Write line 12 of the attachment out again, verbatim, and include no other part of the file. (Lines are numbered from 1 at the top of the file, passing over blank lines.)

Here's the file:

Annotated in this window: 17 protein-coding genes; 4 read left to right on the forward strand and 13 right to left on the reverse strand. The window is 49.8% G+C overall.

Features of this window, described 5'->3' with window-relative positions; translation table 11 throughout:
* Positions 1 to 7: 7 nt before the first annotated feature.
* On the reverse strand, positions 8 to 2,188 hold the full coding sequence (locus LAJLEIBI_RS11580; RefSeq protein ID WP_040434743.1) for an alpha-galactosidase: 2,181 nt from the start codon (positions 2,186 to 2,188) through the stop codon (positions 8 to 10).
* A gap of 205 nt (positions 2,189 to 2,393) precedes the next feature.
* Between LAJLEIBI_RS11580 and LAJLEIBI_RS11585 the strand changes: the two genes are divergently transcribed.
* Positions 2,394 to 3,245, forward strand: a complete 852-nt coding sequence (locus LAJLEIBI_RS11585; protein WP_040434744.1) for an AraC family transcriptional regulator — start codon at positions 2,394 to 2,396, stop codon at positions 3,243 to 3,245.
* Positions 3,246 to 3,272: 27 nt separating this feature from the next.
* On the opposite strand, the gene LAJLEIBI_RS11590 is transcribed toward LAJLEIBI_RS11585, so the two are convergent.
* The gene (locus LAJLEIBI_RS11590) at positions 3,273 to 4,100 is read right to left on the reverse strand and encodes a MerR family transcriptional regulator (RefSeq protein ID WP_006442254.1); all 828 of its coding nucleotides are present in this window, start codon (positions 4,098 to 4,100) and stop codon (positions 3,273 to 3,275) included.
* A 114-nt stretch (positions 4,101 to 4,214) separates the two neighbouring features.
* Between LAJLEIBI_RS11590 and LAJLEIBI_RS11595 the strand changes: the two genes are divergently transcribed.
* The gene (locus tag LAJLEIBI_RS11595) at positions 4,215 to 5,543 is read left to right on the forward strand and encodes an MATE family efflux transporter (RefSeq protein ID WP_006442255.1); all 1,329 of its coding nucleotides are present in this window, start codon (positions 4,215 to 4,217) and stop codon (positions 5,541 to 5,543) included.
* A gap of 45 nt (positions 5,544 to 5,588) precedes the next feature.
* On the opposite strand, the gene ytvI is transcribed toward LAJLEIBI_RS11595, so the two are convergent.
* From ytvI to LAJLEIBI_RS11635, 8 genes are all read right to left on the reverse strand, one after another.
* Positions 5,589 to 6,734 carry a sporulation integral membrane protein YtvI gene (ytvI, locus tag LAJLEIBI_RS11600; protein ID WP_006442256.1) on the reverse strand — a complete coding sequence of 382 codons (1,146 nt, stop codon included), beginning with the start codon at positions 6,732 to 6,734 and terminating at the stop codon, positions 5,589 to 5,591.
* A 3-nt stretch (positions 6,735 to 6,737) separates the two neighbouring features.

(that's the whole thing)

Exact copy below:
* Between LAJLEIBI_RS11590 and LAJLEIBI_RS11595 the strand changes: the two genes are divergently transcribed.